Detroit Rock City, written by Carl V. Dupré and directed by Adam Rifkin, is a loathsome movie about which I have nothing more to say than to marvel that anything like it could be made today. There is a lot that is wrong about the movies of our own time, but to give them their due they are rarely as mindless in their subservience to the values of youth culture as the movies of the late 1960s and the 1970s. Nor, for that matter, is the youth culture itself so mindlessly committed to mere self-indulgence dressed up as principled “rebellion” as was the Hollywood of Easy Rider and its decade-long trail of imitators. But here is a movie which almost has the look of having been made at the time when it was set—to wit, the late 1970s at the height of the fame of the rock group Kiss, the members of which appear in cameos as themselves.
And with them they seem to have brought back that 1970s combination of narcissism, boorishness and anarchic self-righteousness that we associate with the belated hippies of the period and their brain-fried enthusiasm for rock stars who played deafeningly loudly and with a certain destructive energy but without the least musicality. Four high school boys from Cleveland (Edward Furlong, Giuseppe Andrews, Sam Huntington and James De Bello) drive to Detroit to attend a Kiss concert and have what are meant to be comic adventures along the way. They are not comic. A confrontation on the road with some Travolta-imitating, disco-loving “Guidos” is as nasty as it is tasteless and offensive and ends with the Kiss boys beating up the disco boys and wrecking their car. It’s a real riot.
Likewise, the portrait of one of the boys’ blue-nosed, religious-nut of a mother (she says that KISS stands for “Knights in Satan’s Service”) is utterly without irony or plausibility, a particularly self-absorbed teenager’s caricature of adult authority. And I would have thought that, twenty years later at least, a movie which celebrates the stage artistry of Kiss might be a little more careful about ridiculing the kitschiness of Barry Manilow or The Carpenters, mom’s favorite musicians. Two members of the Roman Catholic clergy are also dragged in, presumably for satirical purposes, though the satire consists in the one case of silliness induced by eating a pizza laced with hallucinogens and in the other of a prurient interest in one of the boys’ confessions of sexual sin—a sin which actually takes place in the confessional.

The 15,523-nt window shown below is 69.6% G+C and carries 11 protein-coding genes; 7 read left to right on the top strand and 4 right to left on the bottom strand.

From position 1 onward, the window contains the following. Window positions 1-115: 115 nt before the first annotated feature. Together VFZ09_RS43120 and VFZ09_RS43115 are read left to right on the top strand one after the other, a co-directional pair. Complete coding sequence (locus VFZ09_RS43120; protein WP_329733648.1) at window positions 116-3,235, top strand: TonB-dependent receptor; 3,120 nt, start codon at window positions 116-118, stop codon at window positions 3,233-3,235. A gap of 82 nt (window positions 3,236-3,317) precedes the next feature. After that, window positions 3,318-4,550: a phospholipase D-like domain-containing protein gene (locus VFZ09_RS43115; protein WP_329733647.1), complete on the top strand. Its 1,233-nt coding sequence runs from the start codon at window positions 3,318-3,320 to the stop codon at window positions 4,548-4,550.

Such stuff amounts to the kind of self-conscious naughtiness, misidentified with “rebellion,” that appealed to some kids in the 1970s, though it is hard to imagine that teenagers today will find it something they can “relate to.” At any rate, if they do it will mean that the 70s are come again and we might as well sell the whole country to the Chinese and throw ourselves a big farewell party. I suspect that the movie’s intended audience is really the 70s kids—all too many of them, alas—who never did quite manage to grow up after experiences like these. But watch the box office returns among the prime movie-going demographic of high school boys. If they like it, we’re going to be in for a rough ride in the new millennium.